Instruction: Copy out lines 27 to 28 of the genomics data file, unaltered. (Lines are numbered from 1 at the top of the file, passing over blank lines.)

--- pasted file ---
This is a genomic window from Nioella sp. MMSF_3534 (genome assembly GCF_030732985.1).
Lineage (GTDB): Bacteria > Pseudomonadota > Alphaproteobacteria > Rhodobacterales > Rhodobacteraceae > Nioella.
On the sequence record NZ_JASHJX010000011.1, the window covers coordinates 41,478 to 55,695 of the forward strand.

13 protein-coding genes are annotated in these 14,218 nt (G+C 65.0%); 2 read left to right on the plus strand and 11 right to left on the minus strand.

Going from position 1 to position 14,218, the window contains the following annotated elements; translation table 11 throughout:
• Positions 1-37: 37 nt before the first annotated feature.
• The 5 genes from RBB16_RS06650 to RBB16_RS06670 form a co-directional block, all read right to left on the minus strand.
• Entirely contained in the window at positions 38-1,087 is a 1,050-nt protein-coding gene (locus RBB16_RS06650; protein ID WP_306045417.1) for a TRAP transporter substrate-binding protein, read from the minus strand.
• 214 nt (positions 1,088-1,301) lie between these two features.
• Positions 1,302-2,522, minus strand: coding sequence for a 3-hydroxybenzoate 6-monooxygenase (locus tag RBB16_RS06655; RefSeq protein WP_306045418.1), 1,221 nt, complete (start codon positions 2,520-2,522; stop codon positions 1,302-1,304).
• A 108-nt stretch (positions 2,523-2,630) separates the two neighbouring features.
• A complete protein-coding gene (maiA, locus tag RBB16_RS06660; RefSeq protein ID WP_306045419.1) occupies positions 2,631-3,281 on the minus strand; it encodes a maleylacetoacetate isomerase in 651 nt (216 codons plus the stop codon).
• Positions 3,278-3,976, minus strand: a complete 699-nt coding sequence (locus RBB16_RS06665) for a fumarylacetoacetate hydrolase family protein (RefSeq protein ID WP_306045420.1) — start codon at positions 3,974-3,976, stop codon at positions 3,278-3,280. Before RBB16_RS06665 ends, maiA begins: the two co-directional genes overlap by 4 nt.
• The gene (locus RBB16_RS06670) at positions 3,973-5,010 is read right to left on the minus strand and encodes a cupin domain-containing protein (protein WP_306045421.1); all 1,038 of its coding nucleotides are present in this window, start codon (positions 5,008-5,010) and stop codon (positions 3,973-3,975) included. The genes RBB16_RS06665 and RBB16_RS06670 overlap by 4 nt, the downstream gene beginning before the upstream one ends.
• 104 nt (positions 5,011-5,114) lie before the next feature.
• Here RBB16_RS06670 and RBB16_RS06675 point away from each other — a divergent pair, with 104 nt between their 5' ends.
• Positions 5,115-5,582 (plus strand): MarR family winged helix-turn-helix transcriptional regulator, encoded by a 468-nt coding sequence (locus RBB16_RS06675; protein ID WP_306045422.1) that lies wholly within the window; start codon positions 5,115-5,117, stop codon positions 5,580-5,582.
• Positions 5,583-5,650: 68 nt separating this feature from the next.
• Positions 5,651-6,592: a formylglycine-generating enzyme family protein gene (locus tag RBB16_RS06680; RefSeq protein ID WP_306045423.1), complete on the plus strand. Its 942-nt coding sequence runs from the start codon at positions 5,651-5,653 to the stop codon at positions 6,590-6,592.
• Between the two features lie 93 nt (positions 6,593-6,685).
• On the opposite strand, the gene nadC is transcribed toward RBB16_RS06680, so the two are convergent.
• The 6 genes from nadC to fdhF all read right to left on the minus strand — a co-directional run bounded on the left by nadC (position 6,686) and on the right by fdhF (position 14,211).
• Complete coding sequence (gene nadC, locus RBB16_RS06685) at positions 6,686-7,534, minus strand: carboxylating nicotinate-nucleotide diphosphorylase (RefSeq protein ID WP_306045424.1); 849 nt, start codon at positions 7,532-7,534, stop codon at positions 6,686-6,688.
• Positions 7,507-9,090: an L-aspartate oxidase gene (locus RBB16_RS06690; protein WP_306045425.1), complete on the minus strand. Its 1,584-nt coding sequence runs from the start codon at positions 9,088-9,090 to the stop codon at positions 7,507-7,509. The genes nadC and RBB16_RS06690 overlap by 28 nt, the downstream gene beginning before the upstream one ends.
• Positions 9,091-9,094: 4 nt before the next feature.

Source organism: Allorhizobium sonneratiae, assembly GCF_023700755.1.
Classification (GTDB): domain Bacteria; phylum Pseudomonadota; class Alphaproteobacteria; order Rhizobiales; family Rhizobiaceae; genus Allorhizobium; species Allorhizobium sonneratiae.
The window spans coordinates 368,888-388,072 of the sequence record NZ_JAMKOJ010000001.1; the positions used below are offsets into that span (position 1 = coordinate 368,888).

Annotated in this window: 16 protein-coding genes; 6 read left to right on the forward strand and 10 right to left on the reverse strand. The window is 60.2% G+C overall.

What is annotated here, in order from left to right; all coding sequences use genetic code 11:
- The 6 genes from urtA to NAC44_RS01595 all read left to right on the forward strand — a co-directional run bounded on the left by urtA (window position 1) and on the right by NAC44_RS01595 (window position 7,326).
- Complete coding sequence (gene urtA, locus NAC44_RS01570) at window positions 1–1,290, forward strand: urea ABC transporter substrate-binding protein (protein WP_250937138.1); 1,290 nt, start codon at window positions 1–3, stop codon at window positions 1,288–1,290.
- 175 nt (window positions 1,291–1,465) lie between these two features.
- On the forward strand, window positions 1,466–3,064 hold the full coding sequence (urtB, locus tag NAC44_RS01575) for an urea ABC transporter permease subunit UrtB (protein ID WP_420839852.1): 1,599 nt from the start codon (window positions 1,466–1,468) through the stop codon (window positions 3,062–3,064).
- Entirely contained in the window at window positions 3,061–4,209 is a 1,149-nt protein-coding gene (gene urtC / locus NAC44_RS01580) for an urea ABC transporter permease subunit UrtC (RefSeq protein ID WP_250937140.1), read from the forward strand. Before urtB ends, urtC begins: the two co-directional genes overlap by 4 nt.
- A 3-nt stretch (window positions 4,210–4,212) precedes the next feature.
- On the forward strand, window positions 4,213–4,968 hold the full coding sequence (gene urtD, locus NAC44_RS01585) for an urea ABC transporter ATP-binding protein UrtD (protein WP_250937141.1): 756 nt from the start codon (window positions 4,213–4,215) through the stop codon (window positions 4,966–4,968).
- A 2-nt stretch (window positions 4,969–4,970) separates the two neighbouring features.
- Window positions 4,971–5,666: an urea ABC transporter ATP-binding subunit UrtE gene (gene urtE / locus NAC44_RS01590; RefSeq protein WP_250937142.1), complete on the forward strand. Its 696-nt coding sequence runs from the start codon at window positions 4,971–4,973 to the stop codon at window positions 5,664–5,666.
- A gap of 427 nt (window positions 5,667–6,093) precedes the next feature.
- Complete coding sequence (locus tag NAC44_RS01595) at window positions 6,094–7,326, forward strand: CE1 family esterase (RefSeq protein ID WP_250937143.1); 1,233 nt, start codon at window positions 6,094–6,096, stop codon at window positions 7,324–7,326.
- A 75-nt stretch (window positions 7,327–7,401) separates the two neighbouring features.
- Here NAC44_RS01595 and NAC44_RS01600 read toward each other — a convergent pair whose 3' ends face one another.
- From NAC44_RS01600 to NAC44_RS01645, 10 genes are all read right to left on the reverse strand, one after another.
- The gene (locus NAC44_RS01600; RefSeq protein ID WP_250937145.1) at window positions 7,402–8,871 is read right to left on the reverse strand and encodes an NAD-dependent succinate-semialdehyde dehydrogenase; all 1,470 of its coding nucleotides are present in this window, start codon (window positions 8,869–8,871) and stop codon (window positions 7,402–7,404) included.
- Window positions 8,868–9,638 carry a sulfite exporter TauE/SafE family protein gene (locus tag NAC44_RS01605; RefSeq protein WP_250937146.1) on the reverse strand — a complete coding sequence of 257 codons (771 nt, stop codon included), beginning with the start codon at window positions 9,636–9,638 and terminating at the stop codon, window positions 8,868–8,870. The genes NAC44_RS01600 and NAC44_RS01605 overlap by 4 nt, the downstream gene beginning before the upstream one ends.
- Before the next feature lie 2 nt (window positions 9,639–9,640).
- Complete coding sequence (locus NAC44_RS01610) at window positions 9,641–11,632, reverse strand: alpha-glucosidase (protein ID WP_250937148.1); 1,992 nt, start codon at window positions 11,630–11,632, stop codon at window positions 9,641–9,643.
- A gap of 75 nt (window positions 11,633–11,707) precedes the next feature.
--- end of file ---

Classification (GTDB): domain Bacteria; phylum Pseudomonadota; class Alphaproteobacteria; order Rhizobiales; family Rhizobiaceae; genus Allorhizobium; species Allorhizobium sonneratiae.
The window spans coordinates 368,888-388,072 of the sequence record NZ_JAMKOJ010000001.1; the positions used below are offsets into that span (position 1 = coordinate 368,888).